While this seems self-evident to most hiring managers, most recruiters are unwilling or unable to spend the time with companies to truly understand what makes a company tick. Even if they take the time to get to know a company- resumes still fly readily, without attention being paid to actual team fit. They throw a bunch of candidates against the wall based purely on keyword matches- in hopes that one will stick. The result is too often an unhappy candidates and disillusioned hiring managers.
The Birth of Project Based Team Building
At Technical Integrity, we decided from the beginning, that we were going to do things differently. Driven by the Boulder startup mantra, “Give First” we spent a lot of time and energy helping to build the Colorado Startup Community, with a focus on making sure that the entire ecosystem met the needs of all involved.
We also decided to do something (that should not have been) revolutionary in the world of recruiting. We decided to treat people as they deserve to be treated- and be genuine, honest partners in the process. We promised both our clients and our candidates to always listen and avoid the ‘pushy-salesy’ approach. We are candid at every turn, and we have nothing to hide.
Career moves are a big deal. It can change the course of someone’s life. We do not take that lightly.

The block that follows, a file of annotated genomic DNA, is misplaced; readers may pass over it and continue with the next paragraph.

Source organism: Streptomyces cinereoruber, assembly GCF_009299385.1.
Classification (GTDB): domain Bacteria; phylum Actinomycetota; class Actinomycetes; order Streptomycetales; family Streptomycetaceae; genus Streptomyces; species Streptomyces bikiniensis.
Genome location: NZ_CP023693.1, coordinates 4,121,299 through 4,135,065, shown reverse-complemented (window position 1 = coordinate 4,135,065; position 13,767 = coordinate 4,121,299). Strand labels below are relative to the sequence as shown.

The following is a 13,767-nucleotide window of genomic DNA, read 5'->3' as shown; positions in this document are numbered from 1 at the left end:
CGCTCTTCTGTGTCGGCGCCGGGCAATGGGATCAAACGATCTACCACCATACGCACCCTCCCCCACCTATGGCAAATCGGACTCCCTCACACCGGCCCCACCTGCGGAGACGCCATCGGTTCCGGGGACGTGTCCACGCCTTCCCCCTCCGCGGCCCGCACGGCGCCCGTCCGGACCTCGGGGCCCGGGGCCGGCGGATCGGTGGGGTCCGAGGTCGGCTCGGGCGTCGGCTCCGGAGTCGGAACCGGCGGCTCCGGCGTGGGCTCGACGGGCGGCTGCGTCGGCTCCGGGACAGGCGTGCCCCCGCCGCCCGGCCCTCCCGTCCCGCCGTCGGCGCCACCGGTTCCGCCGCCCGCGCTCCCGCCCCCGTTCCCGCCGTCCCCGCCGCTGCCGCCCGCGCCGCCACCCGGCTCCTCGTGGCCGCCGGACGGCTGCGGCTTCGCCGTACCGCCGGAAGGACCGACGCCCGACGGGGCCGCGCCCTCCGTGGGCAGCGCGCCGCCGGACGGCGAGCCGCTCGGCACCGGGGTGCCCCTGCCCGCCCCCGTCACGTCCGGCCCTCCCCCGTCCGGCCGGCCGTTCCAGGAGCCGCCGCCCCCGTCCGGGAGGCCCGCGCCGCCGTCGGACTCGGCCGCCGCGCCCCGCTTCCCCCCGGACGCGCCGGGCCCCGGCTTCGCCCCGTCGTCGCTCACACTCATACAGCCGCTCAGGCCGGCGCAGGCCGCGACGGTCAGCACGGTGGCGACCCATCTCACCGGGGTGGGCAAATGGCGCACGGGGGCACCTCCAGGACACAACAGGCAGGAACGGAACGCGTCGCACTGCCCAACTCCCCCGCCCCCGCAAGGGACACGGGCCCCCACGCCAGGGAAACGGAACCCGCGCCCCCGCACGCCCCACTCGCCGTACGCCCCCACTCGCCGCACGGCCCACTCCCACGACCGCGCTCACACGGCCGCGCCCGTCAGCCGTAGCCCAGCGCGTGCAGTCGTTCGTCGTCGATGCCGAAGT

For the startups we work with, hiring the right team is often the difference between life and death. With that in mind, we know that it’s important to take the time to get under the hood and understand what makes that company go.
Our approach has resonated within the Colorado technology community, and we have had some great success while working with some incredible organizations like SendGrid, Gnip (acquired by Twitter) and SpotXChange, to name a few.
That said- it has become clear that there is a logical evolution of talent acquisition for us;
The model is simple:
- Focus on long term, honest and candid partnerships with a holistic view towards building enthusiastic and engaged teams for high growth organizations.
- Work as a dedicated recruiting partner with an eye towards cultural alignment and deep technical assessments.
- Educate both clients and candidates on industry best practices that result in more productive teams and higher retention rates.
- Guarantee access to the best candidates for a given skillset, for the duration of the engagement.
- Continue to ‘Give First’ and help the Colorado startup community thrive.
We’re calling it Technical Integrity Team Building, and we invite you to learn more about not only what we do, but why and how we do it.
** Author’s Footnote ** There are indeed a small handful of ethical contingency based orgs in Colorado and beyond that care about delivering quality results. The unfortunate reality is that this number is incredibly small in comparison to the firms in our industry that do not focus on honest partnerships for all parties as a primary consideration. The model is terribly flawed and that is precisely why we are recommending a new approach.